As many of you already know, I am not what I would describe as a ‘sunshine and flowers’ yoga teacher. Listening to teachers talk about how wonderful all creation is and seeing inspirational (but philosophically empty) quotes on my Facebook newsfeed gives me an involuntary facial twitch some would call an eye-roll.
And this is not (necessarily anyway) because I am attached to my pain body or living in negativity. I don’t, I’m quite hopeful (most of the time) but I don’t like the expectation that if I practice yoga, I should be feeling sunshine and flowers all the time.
I practice yoga because it saved me. It continues to save me: from depression, anxiety, and a major eating disorder. It gives me concrete tools to deal with crisis, and gives me a home base to come back to day after day, no matter what’s going on in my life. I practice yoga because it empowered me to understand my own body better, to get stronger, and that minimizes some of the inherited fear I have about sexual assault and predators on the street and in my communities. I practice yoga because it gives me the courage to do things like speak up about injustice. And I know I’m not the only one. Sunshine and flowers is an occasional, and very nice, side effect, but it’s not the reason, and it’s not the goal.
Anyway, who decided that irrepressible optimism, open-heartedness, and blind trust was the true path of yoga?
Let’s ask four of the major philosophical lineages we turn to in Western yoga:
Classical Hinduism believes that the world we live in is Prakriti, a material illusion, separate from true spirit. We practice yoga to get out of this mortal shell and become one with Purusha, the true soul, somewhere out there, that we can never access in our day to day life.
Tantric Hinduism sees that there is no separation between God/Soul/Purusha and us. Everything that exists in the universe is not a creation of, but actually a manifestation of the divine. Nobody ever said that was a good thing: People pooing on the street, syphilis, child molestation, sunshine and flowers: neither good nor bad, but all divine. We practice yoga to remember our own divinity, but not to assume that it’s a good thing. Medicine for syphilis is also a manifestation of the divine.
Buddhism’s main principle is this: Pain is inevitable. Suffering is optional. We will get sick, we will get old, and we will die. We practice yoga (or Buddhist meditation) to reduce attachments in the world, stay present to the moment, and accept that everything is temporary, including sunshine, flowers, and pain.
For our Daoist perspective, I’ll just go ahead and read you a passage from the Tao Te Ching:
Do you want to improve the world?
I don’t think it can be done.
The world is sacred.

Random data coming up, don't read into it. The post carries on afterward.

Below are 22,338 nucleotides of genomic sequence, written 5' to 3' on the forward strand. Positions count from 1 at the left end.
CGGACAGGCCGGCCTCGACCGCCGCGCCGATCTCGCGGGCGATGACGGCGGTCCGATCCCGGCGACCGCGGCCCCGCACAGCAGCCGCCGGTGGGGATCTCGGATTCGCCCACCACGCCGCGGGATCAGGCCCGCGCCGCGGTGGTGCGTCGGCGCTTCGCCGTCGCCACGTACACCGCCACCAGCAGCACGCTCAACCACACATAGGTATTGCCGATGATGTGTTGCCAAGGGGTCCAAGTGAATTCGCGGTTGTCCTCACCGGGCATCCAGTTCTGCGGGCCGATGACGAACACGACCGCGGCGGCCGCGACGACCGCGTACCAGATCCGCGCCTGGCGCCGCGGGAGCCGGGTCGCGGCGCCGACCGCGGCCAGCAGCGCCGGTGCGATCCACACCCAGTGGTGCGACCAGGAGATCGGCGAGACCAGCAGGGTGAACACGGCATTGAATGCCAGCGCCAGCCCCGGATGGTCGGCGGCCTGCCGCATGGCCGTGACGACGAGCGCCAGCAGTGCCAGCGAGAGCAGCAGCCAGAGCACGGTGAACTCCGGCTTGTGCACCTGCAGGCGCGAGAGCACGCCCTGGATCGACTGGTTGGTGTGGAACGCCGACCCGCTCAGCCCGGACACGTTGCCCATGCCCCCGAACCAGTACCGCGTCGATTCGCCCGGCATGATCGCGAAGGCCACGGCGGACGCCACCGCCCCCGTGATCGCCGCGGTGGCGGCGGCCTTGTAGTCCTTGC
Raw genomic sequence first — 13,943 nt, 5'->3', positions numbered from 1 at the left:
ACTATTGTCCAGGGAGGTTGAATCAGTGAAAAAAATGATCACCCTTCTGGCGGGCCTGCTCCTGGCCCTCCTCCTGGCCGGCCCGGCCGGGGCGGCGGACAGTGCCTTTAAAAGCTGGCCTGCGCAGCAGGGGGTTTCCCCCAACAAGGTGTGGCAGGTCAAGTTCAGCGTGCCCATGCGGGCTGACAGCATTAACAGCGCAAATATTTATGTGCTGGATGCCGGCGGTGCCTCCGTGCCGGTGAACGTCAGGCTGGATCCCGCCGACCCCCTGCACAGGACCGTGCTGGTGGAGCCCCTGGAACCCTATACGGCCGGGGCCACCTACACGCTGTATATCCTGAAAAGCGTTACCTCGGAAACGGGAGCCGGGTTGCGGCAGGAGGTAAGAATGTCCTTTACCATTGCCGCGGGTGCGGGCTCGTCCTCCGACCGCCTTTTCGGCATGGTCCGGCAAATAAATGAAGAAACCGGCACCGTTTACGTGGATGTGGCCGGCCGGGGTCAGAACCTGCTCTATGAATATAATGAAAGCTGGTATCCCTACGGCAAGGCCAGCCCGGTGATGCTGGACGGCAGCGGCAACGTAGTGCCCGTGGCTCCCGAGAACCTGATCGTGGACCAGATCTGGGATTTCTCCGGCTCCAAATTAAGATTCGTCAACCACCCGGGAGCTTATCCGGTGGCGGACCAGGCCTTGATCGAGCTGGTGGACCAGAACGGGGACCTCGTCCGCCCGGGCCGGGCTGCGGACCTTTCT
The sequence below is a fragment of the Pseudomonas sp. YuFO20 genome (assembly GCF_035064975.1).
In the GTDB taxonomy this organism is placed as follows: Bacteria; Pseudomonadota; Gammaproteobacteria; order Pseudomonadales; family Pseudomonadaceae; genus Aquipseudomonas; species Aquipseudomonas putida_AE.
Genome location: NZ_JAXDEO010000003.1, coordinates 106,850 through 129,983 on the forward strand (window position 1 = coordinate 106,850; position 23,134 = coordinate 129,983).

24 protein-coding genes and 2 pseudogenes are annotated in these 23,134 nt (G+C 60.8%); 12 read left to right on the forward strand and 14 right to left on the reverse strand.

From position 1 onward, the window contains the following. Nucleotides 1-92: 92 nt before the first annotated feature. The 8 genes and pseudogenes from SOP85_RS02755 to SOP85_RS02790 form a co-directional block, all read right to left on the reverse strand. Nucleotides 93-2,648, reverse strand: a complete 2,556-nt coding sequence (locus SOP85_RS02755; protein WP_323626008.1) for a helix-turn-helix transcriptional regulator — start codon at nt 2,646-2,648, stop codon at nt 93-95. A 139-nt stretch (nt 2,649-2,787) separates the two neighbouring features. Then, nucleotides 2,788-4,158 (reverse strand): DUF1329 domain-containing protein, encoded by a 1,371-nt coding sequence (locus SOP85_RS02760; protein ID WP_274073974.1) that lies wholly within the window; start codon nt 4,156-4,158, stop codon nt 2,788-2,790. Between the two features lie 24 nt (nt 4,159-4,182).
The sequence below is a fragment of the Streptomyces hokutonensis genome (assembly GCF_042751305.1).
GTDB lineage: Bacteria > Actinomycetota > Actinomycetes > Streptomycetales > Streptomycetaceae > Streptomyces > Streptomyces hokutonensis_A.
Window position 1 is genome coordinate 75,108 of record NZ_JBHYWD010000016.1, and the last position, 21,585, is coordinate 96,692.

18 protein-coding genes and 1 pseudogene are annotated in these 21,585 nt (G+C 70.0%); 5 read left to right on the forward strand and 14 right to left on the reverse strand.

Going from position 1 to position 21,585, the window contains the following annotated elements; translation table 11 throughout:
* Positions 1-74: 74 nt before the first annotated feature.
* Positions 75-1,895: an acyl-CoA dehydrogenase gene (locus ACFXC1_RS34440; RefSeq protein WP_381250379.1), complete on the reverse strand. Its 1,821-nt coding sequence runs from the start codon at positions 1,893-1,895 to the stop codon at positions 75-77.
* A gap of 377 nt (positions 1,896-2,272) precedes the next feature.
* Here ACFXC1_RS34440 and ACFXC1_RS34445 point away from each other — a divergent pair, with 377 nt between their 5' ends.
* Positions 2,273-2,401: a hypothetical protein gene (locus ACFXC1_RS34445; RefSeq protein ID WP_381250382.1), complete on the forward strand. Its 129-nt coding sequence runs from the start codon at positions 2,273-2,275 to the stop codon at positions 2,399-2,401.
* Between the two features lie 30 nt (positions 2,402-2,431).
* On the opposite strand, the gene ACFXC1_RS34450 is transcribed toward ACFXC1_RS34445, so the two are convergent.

It can’t be improved.
If you tamper with it, you’ll ruin it.
If you treat it like an object, you’ll lose it.
There is a time for being ahead,
a time for being behind;
a time for being in motion,
a time for being at rest;
a time for being vigorous,
a time for being exhausted;
a time for being safe,
a time for being in danger.
The Master sees things as they are,
without trying to control them.
She lets them go their own way,
and resides at the center of the circle.
Complex, beautiful philosophies, all, but not one of them says their number one value is finding sunshine and flowers no matter who infected you with syphilis. I have no problem with optimism: what I have a problem with is the Western yogic image of irrepressible happiness that is so pervasive that there is no room to feel insecure, to be afraid, to grieve, or to ask for help when you are being threatened or sexually assaulted by someone within your community or outside of it.
I had a very difficult conversation with some folks in my poetry slam community about the many instances of sexual assault and harassment that have happened over the past several years, and how the silence and shame surrounding it avoids accountability, perpetuates the assaults, and allows it to happen to more and more people.
This has happened to me in the yoga community as well. I was harassed by a higher-up in a larger yoga studio, and I didn’t say a damn thing for fear of losing my job, for shame for all the ways I was complicit in it, and for fear of stirring the pot. (This blog post is a great example of what rape culture is and how it works.)
Teaching to open the heart is an incredibly valuable and potentially revolutionary thing. But as teachers, studio directors, blog writers, and community members, we have to take responsibility for the blind trust, shame for trusting, and ensuing silence we may also be passing down to our student body. We all have stuff to deal with when we come to the mat, and if we are lucky, we will find our sunshine and flowers there: secure within the boundaries of accountability and free of the suffocating hold of shame and silence.